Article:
Vincent Li is one of the Richmond floor hockey athletes taking part in the Special Olympics B.C. Winter Games.
Photo courtesy Special Olympics B.C.
Richmond speed skater Nicholas Chow (centre) is taking part in the Special Olympics B.C. Winter Games next month.
Photo courtesy Special Olympics B.C.
Richmondites taking part in 2023 Special Olympics B.C. Winter Games
Published 10:44 PST, Wed January 18, 2023
Last Updated: 3:34 PST, Mon January 30, 2023
Richmond will be well represented at the 2023 Special Olympics B.C. (SOBC) Winter Games, which are taking place in Kamloops from Feb. 2 to 4.
The following Richmondites will be taking part in the event:
• George Cazzaro (five-pin bowling athlete)
• Janice Chan (figure skating head coach)
• Nicholas Chow (speed skating athlete)
• Kristofer Cohen (floor hockey athlete)
• Balpreet Dhanoya (floor hockey athlete)
• Sean Fraser (floor hockey assistant coach)
• Nathan Hudson (floor hockey athlete)
• Matthew Lai (figure skating athlete)
• Phoebe Lau (mission staff)
• Vincent Li (floor hockey athlete)
• Sandra Malku (floor hockey athlete)
• Marcus Narsaiya (speed skating assistant coach)
• Brayden Pawer (floor hockey athlete)
• Reid Scally (floor hockey athlete)
• Ryan Stewart (floor hockey athlete)
• David Swann (floor hockey athlete)
• Kyle Warkentin (mission staff medical liaison)
• Adam Warren (floor hockey head coach)
• Abraham Wong (figure skating athlete)
• Cullen Yee (floor hockey athlete)
Presented by Prospera Credit Union, this will be Special Olympics B.C.’s first Provincial Games in four years. It provides a powerful opportunity for athletes with intellectual disabilities to step into the spotlight, reconnect with friends, and be celebrated for their abilities.
At the 2023 Special Olympics B.C. Games, about 500 athletes with intellectual disabilities will give their all in the eight SOBC winter sports: five-pin bowling, alpine skiing, cross country skiing, curling, figure skating, floor hockey, snowshoeing, and speed skating. The participating athletes will be supported by about 150 volunteer coaches and mission staff, as well as 800 local volunteers.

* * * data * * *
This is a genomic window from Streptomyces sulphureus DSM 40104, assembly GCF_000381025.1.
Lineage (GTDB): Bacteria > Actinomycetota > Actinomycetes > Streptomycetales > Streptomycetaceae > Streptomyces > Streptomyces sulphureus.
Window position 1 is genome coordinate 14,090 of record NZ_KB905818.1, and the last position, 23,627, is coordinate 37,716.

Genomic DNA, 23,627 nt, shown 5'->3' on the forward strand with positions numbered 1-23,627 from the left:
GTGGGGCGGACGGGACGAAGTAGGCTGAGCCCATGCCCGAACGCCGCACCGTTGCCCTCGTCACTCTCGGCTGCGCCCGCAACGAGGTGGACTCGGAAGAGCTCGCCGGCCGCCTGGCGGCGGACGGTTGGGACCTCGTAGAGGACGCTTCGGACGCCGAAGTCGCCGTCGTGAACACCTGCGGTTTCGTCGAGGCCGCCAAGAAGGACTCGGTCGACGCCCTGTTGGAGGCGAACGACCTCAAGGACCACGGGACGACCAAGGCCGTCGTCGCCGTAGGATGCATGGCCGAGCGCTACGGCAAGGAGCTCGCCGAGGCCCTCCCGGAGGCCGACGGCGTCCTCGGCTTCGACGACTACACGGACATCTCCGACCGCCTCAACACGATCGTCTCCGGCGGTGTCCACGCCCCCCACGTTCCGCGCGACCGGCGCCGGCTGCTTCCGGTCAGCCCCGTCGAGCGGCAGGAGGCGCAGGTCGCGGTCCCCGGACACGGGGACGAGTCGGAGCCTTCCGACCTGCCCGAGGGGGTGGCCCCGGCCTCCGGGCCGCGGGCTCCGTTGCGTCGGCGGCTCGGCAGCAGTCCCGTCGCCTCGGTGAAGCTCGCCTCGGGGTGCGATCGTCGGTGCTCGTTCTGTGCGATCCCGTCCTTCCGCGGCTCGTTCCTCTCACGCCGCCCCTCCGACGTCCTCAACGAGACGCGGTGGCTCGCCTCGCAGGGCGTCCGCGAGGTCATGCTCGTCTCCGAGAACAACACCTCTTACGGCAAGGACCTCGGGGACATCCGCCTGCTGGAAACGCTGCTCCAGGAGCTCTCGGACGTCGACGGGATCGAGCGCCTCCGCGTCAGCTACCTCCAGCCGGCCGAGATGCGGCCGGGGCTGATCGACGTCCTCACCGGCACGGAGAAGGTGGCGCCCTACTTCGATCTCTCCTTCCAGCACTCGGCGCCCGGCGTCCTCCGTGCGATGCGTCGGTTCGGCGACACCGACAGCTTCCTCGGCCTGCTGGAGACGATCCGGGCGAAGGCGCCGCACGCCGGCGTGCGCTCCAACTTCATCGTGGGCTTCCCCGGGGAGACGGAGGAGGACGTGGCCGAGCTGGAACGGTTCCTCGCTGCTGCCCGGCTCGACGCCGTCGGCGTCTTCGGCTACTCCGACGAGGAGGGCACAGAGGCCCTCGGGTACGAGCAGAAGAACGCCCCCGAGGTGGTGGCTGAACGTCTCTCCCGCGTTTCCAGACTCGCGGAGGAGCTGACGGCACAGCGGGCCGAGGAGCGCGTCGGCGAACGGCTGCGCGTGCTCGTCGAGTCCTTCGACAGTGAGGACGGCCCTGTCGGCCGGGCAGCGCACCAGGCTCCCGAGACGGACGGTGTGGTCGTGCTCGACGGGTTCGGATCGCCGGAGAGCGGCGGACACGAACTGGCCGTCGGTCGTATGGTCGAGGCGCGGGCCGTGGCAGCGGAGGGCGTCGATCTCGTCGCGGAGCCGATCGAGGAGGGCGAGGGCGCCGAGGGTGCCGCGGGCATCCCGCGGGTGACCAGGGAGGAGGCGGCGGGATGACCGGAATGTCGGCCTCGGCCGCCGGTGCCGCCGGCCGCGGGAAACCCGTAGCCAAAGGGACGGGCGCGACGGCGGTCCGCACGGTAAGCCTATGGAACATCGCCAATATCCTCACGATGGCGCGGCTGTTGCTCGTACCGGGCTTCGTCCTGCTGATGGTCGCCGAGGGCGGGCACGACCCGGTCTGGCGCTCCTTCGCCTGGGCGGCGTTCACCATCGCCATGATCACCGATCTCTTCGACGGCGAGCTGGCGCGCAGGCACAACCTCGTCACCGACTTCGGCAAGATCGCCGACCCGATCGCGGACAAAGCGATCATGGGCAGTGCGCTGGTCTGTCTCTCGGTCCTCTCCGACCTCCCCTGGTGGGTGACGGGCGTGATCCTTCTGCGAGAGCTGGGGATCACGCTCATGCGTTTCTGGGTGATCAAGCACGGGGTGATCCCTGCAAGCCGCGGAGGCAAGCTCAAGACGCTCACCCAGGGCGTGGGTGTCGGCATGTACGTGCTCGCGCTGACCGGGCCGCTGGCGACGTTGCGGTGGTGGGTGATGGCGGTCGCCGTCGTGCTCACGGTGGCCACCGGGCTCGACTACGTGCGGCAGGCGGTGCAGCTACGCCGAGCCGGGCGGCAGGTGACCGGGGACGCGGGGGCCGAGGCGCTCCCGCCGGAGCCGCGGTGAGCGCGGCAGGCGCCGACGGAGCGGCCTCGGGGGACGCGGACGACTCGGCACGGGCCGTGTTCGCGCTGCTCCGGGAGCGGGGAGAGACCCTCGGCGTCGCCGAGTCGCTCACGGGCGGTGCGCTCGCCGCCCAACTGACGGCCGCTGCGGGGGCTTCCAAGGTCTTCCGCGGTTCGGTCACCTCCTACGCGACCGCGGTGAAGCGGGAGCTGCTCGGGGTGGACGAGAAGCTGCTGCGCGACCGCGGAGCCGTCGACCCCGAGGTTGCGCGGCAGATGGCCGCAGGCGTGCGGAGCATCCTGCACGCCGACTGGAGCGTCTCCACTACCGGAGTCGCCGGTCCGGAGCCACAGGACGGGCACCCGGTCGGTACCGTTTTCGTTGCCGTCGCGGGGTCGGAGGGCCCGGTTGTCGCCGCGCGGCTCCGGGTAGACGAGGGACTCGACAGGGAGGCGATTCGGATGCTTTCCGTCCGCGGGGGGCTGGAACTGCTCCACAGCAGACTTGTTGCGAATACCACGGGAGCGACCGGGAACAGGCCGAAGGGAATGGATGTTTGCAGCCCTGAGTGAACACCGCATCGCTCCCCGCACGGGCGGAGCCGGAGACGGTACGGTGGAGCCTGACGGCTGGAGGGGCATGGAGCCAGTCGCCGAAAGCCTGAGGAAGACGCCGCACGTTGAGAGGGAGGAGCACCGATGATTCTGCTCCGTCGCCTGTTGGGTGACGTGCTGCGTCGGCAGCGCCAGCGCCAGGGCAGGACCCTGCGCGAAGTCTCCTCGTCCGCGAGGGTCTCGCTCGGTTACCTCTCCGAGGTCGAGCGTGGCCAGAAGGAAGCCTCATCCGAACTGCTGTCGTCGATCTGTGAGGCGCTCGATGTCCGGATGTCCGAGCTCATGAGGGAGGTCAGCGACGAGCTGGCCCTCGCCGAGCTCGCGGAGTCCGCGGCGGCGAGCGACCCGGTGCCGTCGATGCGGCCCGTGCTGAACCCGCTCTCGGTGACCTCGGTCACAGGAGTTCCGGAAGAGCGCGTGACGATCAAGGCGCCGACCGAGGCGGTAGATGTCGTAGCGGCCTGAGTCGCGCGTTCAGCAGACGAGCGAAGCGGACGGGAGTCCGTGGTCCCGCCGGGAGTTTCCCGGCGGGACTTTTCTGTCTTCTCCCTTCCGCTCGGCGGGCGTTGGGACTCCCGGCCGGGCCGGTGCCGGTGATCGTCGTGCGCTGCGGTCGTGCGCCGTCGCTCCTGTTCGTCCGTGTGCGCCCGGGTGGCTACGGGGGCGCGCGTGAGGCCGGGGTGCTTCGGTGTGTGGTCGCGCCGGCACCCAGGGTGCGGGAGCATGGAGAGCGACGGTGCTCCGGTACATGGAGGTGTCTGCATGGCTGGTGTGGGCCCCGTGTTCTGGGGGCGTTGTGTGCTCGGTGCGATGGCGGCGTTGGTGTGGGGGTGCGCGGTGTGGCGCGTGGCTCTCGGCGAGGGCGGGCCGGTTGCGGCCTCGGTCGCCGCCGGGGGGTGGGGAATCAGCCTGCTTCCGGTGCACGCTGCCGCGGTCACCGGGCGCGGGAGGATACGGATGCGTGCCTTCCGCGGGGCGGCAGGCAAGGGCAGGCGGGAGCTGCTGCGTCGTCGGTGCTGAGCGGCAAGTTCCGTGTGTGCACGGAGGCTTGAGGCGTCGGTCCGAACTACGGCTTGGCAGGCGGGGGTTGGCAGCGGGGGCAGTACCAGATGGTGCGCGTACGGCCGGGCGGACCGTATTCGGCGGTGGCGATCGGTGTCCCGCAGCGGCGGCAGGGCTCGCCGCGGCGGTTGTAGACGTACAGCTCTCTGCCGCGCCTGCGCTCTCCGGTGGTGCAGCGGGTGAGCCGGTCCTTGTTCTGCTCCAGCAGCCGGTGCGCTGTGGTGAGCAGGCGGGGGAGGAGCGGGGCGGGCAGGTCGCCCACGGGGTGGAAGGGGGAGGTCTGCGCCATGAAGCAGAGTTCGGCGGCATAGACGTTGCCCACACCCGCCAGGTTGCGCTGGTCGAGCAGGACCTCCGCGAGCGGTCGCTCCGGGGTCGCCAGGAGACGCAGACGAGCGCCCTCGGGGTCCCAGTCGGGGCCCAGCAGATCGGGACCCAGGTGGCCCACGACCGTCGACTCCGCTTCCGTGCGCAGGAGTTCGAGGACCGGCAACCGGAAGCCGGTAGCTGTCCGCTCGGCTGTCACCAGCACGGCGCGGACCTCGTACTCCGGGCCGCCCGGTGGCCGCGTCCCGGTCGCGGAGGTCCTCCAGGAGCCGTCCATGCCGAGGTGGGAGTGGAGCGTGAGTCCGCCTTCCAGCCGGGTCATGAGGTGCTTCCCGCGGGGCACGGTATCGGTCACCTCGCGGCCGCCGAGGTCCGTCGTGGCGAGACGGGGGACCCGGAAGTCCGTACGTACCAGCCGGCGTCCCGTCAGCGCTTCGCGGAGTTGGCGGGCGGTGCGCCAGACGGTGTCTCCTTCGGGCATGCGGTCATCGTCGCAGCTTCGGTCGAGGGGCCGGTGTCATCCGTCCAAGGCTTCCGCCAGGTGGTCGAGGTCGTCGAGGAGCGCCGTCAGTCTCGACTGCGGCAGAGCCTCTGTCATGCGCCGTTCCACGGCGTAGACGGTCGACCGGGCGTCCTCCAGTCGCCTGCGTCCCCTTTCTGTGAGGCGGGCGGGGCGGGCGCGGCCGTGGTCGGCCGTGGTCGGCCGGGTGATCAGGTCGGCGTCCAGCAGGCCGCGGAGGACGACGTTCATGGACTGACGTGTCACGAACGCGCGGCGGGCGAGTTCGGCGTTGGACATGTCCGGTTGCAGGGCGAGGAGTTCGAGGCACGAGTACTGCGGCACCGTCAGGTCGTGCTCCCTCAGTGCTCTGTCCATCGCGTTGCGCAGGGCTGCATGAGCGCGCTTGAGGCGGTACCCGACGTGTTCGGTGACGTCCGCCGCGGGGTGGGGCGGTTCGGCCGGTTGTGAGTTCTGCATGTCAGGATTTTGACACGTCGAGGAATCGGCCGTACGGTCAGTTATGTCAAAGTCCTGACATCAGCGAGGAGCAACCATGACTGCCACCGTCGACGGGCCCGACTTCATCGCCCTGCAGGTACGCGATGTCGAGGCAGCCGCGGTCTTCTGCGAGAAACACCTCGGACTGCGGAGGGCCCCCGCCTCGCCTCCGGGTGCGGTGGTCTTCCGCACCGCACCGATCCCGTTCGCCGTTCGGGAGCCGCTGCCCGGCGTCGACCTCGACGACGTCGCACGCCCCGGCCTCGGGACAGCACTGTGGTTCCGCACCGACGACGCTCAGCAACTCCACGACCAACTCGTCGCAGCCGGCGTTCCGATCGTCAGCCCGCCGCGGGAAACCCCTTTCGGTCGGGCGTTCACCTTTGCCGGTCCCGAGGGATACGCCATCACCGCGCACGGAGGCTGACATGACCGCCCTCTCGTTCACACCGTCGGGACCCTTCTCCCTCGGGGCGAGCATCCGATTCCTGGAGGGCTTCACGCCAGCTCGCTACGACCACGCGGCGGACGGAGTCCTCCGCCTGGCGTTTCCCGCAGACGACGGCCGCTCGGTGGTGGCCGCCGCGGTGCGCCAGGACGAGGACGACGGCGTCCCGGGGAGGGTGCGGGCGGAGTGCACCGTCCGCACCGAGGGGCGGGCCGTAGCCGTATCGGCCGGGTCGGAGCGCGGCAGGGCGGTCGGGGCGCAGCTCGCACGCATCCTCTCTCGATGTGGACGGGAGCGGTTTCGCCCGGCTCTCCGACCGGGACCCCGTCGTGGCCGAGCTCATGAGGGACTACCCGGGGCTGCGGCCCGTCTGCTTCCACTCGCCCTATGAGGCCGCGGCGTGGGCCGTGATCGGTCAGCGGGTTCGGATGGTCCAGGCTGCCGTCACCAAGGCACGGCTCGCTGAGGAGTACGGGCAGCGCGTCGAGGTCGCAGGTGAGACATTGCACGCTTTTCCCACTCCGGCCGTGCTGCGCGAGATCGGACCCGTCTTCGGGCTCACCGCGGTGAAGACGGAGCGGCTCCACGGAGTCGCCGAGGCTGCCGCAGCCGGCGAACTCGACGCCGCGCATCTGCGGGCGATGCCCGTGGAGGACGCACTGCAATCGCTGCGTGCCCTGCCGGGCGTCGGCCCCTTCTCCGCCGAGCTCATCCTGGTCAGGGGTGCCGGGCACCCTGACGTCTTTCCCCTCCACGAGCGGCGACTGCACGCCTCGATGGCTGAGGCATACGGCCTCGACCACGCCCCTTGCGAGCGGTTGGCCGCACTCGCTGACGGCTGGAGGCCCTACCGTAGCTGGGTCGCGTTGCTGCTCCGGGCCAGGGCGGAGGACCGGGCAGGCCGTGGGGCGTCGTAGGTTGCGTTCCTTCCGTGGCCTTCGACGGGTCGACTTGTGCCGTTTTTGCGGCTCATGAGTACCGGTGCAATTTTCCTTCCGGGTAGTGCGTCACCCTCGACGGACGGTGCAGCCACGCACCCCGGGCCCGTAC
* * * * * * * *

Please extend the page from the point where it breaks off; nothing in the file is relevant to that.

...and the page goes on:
Athletes earned their spots in these Provincial Games through their performances in Regional Qualifiers held from January to May 2022. They are currently training hard in the year-round Special Olympics programs in their communities, getting ready to pursue personal bests in Kamloops and compete for the chance to qualify for the 2024 Special Olympics Canada Winter Games in Calgary.
"The 2023 Special Olympics B.C. Winter Games will be an incredible opportunity for athletes with intellectual disabilities to show their skills, compete with pride, and develop meaningful friendships," says SOBC president and chief executive officer Dan Howe. "We are so grateful to all the volunteers, sponsors, donors, and supporters who are helping athletes achieve their dreams."
Members of the public can make a difference for deserving Special Olympics B.C. athletes by getting involved in rewarding roles in the year-round Special Olympics programs in their communities, and by donating to help make the empowering SOBC Games experience possible. People can find 2023 SOBC Winter Games stories, photos, and more at sobcgameskamloops.ca.
From Feb. 3 to 5, Tim Hortons is bringing back the Special Olympics Donut, a treat that changes lives and builds inclusion. When supporters buy this delicious donut, 100 per cent of the proceeds go directly to local Special Olympics community programs, supporting more than 41,000 athletes with intellectual disabilities across Canada.
From Feb. 18 to March 5, people can take part in the Polar Plunge for Special Olympics B.C. at in-person events or get cold and creative at home. Presented in partnership with the Law Enforcement Torch Run for SOBC, this frigid and fun event raises funds and awareness for Special Olympics B.C. Learn more and register at plunge4specialolympics.com.
About Special Olympics B.C.
Special Olympics B.C. is dedicated to enriching the lives of individuals with intellectual disabilities through sport. In 55 communities around the province, the organization provides year-round training and competitive opportunities in 18 different sports to more than 5,200 athletes of all ages and a wide range of abilities, thanks to the dedicated efforts of over 4,300 volunteers. For more information, please visit specialolympics.bc.ca and find us on Facebook, Instagram, TikTok, and Flickr @specialolympicsbc and Twitter @sobcsociety.
Special Olympics B.C.’s Richmond branch is home to more than 150 volunteers who work hard to deliver a large number of programs for the 197 athletes in this community. Programs offered in Richmond include swimming, athletics, basketball, five-pin bowling, 10-pin bowling, curling, figure skating, fitness, floor hockey, rhythmic gymnastics, soccer, bocce, softball, and Club Fit, as well as Active Start/FUNdamentals for children ages two to 11.